While these ethno-geographical definitions have some legitimacy and validity, they tend to fall short in certain areas. For example, take the word, "Asian"; technically, many ethnic Arabs have ancestry in WEST ASIAN lands, stretching from Lebanon to Oman. Iran, as well as neighboring countries, such as Uzbekistan and Tajikistan are also...Asian lands. If this is geographically true, then why use the word, "Asian" to only include peoples from East Asia, Southeast Asia and the Indian subcontinent?-(the mainstream's definition, is, at best, incomplete). In the case of the word, "White" or "Caucasian", is a person from Egypt, the same race as someone from Sweden? Again, what exactly does the word White or Caucasian really mean? In the case of the word, Latino or Hispanic, there are the words, "White" and "Non-White" Hispanic, which are probably based on historical demographics whereby so-called, "White" Hispanics were originally from Spain and Spanish speaking indigenous "First Peoples/Nations" of the Western Hemisphere are largely, "Non-White". What about the centuries old Spanish speaking peoples of Argentina? Are they identified as, "White" Spaniards? How about the Mestizos/as-(who comprise, a sizable percentage of Mexico's population), what would be their classification? In the case of "Africans" and "Blacks", how would one identify East Africans?-(who are actually of mixed ethno-racial descent, due to centuries of intermixing with neighboring Egyptians and Semitic peoples across the greater Middle East). While East Africans are certainly "Black" and "African", their genetics reveal that they have non-African ancestry as well. How then would they be accurately classified when using the mainstream's definition?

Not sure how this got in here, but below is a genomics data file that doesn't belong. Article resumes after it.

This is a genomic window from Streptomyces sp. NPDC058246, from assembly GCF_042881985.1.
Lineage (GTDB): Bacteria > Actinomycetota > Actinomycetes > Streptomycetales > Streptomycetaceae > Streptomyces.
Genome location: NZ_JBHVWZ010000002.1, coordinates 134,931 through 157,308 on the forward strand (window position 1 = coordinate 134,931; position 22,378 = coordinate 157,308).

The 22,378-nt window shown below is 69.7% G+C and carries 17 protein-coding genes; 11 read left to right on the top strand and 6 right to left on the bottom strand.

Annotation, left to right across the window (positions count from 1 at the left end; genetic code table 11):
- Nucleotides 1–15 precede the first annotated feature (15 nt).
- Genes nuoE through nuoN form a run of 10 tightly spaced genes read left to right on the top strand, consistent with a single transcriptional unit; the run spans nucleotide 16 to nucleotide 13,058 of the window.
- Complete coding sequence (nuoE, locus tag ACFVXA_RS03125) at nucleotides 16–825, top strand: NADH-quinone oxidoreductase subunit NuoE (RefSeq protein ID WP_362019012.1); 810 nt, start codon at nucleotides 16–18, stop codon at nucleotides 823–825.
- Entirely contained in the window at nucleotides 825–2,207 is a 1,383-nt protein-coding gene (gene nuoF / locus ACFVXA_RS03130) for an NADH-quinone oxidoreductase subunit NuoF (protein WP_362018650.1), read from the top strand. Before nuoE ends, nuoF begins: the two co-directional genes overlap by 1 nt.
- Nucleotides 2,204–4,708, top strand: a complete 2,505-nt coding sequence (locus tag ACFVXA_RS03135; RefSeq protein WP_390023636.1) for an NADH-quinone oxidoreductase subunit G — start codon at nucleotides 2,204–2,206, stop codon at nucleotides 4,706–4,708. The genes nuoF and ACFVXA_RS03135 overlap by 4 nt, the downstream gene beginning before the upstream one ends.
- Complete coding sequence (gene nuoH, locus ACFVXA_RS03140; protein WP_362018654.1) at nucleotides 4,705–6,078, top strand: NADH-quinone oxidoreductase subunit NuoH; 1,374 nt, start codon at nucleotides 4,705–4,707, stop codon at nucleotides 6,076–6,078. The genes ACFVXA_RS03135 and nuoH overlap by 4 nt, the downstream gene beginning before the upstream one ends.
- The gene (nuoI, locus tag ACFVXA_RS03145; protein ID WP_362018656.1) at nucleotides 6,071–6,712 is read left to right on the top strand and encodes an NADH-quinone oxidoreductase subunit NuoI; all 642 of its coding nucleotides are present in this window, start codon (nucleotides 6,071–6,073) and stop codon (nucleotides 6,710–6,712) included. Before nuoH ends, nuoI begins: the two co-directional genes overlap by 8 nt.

So, as you can see, the topic of race, is far more complex than Genetics; it encompasses historical, ethnographic and geographical components as well. However, the idea that Race, has been and is still, the Center of ALL Reality, due to a supposed systematic design that was and is still, enacted by Powerful Elites of a particular race for the SOLE purpose of disenfranchising and disempowering another race-(while partially true), is by no means, Universally true. The Post-Modern Theory of Race, erroneously disregards (and conveniently omits), the above mentioned components that accurately define the complexities of race. In doing so, the Post-Modern Racialists radically politicize a concept, which for millennia, has been largely-(though not entirely)..apolitical.